Other examples of improvements stemming from the Verité work include training programs for workers and factory management, increasing factory safety measures in the use of equipment and the facility; improving air quality, light and noise levels in the factory; increasing dorm space and improving living conditions, cleanliness and safety; and increasing worker earnings.
We are able to benchmark improvements and identify areas still in need of attention. Following each successful change there has been an increase in trust from local management that these changes improve morale, quality, and productivity.
It is important for anyone interested in this subject to seriously explore the efforts made and results accomplished by any company in establishing standards, managing an improvement process, and monitoring compliance. All efforts must be made to improve working conditions within the business environment of a factory in a country in which government oversight and working standards are weak. A long-term commitment to a sound and comprehensive program by any company is needed to succeed. New Balance is proud of the results we have obtained to date. And the results are not only good for the workers, but also have produced substantial positive results in terms of quality and delivery of product. Satisfied workers do indeed produce higher quality product.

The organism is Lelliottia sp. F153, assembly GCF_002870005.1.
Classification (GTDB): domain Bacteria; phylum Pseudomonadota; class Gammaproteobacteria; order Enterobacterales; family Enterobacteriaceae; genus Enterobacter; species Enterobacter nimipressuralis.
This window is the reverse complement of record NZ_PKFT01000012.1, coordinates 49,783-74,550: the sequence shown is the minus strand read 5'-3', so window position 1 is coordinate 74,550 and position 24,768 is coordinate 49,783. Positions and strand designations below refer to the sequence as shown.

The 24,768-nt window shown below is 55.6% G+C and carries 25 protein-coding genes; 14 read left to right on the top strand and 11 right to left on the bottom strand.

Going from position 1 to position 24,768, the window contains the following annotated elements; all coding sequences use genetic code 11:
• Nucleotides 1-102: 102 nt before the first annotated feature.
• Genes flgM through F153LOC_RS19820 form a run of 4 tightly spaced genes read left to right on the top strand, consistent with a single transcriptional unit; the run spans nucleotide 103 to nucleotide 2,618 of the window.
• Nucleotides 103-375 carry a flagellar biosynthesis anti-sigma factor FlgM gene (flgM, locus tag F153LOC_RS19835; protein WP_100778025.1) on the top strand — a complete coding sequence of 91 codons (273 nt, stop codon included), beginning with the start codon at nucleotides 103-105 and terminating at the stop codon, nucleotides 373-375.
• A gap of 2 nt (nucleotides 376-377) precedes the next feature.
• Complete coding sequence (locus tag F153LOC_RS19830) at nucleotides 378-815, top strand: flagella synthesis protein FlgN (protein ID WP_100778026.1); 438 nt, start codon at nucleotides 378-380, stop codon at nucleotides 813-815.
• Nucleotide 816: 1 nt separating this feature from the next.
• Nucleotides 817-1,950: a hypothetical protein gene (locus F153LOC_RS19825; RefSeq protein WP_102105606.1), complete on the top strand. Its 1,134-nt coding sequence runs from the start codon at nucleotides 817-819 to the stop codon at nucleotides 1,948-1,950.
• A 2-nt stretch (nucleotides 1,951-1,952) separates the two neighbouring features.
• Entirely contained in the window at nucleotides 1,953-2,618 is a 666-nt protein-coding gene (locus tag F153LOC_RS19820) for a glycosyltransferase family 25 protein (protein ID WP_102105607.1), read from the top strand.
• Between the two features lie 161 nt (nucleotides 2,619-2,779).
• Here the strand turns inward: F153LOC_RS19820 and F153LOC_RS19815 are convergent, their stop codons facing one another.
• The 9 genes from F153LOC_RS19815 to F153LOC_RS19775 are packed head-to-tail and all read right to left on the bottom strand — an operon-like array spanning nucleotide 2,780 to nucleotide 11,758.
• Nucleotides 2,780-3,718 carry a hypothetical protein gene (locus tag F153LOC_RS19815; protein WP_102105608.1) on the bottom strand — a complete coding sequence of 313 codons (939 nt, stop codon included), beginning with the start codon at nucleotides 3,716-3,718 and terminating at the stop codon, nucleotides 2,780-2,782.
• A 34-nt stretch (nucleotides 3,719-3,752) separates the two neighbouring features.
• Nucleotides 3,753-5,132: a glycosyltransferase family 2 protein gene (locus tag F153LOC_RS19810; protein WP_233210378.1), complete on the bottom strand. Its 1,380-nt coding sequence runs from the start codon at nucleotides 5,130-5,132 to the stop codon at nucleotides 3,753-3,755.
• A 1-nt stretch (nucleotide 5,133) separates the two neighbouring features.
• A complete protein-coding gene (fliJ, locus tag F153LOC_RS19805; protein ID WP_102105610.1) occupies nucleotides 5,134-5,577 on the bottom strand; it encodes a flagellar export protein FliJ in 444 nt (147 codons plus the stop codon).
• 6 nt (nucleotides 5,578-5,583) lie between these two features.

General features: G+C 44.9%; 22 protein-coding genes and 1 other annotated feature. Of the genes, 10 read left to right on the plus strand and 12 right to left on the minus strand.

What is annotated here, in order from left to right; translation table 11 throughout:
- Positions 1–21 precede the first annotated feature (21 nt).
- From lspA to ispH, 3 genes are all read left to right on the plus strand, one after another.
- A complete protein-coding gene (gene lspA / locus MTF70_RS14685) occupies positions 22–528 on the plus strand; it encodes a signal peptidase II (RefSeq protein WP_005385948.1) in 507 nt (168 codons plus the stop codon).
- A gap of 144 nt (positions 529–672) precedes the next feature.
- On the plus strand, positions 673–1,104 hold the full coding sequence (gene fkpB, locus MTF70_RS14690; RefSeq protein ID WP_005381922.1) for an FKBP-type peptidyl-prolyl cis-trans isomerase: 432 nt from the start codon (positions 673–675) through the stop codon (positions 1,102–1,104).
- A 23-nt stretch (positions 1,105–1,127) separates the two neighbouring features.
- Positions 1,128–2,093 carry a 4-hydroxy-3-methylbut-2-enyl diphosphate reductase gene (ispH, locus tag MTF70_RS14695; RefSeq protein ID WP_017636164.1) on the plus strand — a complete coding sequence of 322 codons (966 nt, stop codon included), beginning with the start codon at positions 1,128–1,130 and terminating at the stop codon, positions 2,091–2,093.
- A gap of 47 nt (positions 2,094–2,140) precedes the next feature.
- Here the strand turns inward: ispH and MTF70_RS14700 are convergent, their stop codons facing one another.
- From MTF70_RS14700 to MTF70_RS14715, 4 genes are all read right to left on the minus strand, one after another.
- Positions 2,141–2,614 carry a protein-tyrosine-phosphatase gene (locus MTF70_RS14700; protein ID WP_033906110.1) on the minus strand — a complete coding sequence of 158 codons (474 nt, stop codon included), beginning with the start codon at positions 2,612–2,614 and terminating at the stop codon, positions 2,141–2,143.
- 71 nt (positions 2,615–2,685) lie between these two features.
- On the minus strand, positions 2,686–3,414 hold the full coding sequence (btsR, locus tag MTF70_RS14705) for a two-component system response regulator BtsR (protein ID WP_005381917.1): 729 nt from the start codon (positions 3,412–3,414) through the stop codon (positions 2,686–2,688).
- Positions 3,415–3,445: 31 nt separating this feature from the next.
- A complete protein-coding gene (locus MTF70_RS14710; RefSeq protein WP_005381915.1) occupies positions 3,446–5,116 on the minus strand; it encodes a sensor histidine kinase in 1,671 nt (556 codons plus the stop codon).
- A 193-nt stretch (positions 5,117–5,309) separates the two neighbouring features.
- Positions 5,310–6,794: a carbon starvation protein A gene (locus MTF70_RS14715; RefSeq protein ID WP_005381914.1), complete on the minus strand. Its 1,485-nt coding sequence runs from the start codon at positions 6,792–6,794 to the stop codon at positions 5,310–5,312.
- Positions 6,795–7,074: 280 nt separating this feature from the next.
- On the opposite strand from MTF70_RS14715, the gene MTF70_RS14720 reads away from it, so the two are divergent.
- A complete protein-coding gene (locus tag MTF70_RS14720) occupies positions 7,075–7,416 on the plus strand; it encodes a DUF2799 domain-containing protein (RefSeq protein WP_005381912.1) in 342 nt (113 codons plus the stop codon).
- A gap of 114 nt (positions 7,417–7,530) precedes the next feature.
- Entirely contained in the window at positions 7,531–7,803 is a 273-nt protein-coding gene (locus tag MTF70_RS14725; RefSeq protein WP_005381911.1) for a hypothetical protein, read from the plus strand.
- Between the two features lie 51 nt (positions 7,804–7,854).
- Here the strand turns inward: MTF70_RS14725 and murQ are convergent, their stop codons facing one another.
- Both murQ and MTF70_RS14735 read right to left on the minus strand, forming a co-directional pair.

It is our hope that this information has helped you understand our commitment to holding our suppliers to strict standards and to maintaining safe and fair working conditions for all people who make New Balance footwear.